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Warning about South African school fees.

Reference: Published by Staff Writer, 3 May 2023

According to Paul Esterhuizen, CEO of School-Days, many parents in the nation struggle to pay for tuition, and price increases don’t appear to be slowing down.

The CEO claims that both government and private schools in the nation are raising their tuition, with increases expected to range between 4% and 6% in 2023.

Education inflation is anticipated to continue and surpass the Consumer Price Index (CPI) by 3% — or around 10% in March 2023 — increasing costs for parents who are already struggling to make ends meet.

In addition, Esterhuizen noted that school prices are anticipated to outpace wage inflation, making it even more challenging for parents to pay for their children’s education.

More than 40% of school fee accounts would be delinquent by the end of 2022, according to financial services company TPN Credit Bureau.

Additionally, according to TPN, 25% of parents did not pay any kind of overdue school fees at all.

However, parents have other costs besides tuition to consider, such as those for uniforms, books, sports equipment, and field excursions.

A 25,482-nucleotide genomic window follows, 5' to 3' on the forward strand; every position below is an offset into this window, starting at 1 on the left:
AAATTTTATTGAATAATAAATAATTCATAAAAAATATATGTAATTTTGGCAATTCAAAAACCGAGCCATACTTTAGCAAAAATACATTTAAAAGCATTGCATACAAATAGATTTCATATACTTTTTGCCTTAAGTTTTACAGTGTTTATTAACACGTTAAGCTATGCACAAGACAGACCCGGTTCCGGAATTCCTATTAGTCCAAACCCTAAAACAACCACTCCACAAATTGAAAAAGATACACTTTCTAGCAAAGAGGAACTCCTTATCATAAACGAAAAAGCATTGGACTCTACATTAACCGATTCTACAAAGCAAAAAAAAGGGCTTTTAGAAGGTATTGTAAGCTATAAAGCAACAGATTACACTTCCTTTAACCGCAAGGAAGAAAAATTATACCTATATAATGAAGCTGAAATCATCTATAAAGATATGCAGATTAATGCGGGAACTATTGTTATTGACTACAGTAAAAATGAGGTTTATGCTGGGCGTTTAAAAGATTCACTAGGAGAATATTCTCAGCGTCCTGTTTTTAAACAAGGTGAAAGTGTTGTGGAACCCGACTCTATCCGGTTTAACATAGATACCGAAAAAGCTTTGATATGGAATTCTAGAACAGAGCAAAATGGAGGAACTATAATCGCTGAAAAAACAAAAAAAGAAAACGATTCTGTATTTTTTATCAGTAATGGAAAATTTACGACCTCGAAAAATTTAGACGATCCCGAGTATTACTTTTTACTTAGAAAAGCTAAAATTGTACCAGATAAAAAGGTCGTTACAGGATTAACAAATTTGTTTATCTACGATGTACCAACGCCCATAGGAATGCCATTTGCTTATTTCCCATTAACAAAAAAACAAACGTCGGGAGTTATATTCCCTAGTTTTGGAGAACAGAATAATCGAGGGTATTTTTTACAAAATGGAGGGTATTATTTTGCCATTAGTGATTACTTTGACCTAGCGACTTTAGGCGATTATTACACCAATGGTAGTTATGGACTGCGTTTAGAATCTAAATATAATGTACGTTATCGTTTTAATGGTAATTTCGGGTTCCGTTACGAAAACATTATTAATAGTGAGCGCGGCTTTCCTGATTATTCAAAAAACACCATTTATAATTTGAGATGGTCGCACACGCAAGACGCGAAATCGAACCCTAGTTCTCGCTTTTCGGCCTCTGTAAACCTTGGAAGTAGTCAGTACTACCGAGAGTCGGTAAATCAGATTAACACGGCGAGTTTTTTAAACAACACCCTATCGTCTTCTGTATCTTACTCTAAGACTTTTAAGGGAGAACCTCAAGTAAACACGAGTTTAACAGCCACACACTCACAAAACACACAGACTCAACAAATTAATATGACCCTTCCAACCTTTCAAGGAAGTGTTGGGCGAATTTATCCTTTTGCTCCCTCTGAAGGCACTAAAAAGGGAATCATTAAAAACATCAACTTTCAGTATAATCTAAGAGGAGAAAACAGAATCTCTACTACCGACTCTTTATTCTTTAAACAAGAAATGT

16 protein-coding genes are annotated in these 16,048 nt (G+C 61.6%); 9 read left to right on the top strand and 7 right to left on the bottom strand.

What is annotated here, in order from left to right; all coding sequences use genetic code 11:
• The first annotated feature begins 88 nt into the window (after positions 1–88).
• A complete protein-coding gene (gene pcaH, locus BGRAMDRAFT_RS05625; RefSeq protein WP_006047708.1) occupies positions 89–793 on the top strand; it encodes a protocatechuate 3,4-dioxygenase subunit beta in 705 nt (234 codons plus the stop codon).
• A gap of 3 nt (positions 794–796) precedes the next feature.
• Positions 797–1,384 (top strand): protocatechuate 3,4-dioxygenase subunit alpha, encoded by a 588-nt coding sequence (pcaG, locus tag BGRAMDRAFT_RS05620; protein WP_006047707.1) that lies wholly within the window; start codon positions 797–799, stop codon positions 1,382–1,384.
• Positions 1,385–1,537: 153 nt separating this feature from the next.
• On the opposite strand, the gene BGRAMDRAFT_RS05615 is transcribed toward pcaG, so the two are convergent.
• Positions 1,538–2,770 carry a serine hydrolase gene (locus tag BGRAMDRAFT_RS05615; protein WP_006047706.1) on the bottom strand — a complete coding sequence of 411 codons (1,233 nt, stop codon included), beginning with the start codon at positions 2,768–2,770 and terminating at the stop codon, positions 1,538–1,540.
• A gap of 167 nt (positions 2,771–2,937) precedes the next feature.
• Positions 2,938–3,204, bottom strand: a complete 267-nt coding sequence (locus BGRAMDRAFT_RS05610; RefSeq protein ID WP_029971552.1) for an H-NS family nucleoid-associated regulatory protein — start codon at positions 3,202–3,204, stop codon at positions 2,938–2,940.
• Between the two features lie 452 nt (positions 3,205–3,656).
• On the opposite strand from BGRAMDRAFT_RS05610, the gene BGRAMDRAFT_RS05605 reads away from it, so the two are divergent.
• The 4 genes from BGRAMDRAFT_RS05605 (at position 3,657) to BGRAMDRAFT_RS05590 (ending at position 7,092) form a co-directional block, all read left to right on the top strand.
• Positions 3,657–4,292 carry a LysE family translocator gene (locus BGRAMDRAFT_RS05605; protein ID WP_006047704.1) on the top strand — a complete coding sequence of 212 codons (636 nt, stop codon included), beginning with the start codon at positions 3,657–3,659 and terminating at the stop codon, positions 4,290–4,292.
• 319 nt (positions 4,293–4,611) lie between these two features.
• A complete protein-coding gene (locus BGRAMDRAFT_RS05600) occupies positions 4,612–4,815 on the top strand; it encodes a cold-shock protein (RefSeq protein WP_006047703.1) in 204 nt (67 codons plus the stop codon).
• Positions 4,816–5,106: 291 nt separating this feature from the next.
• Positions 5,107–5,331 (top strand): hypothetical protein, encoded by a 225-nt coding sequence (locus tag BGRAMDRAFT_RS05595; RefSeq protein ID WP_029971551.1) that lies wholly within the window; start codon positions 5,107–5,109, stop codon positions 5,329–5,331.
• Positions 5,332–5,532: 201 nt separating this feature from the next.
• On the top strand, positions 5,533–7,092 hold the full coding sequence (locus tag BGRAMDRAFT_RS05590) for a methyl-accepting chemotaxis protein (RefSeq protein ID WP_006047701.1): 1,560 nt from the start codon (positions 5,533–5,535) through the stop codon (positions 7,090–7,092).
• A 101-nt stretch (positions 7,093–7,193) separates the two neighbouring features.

Families all around the country are already stressed for cash and are having a hard time keeping up with the rising cost of life due to inflation.

Even though the South African Reserve Bank has been raising interest rates to combat the country’s out-of-control inflation, its efforts have mostly been ineffective, as inflation has remained over the target range of 3% to 6%, primarily due to rising food prices.

As a result of the rate increases, the cost of debt has increased, and many people are now having trouble making their bond and other loan payments.

Esterhuizen cautioned that the failure to pay school fees also has ramifications for a person’s credit score, which raises the cost of borrowing even more as demands from growing school prices mount.

Even worse, it can have an effect on their child’s academic performance.

Private school parents who are in default are sent a letter of demand and then given 20 business days to pay the unpaid sum, according to Ashleigh Laurent, legal counsel at TPN, he added.

If a parent still doesn’t pay after a lengthy notice period, the school may then elect to exclude the learner.

According to Esterhuizen, non-paying parents of children enrolled in public schools are given a little bit more protection.

Before pursuing legal action for non-payment, public schools must determine whether parents qualify for a complete, partial, or conditional exemption from fees.

In addition, if parents have not requested an exception, public schools must notify them in writing. In the event that payment is not made, parents may be sent a letter of demand with a three-month payment deadline starting from the date of receipt of the letter.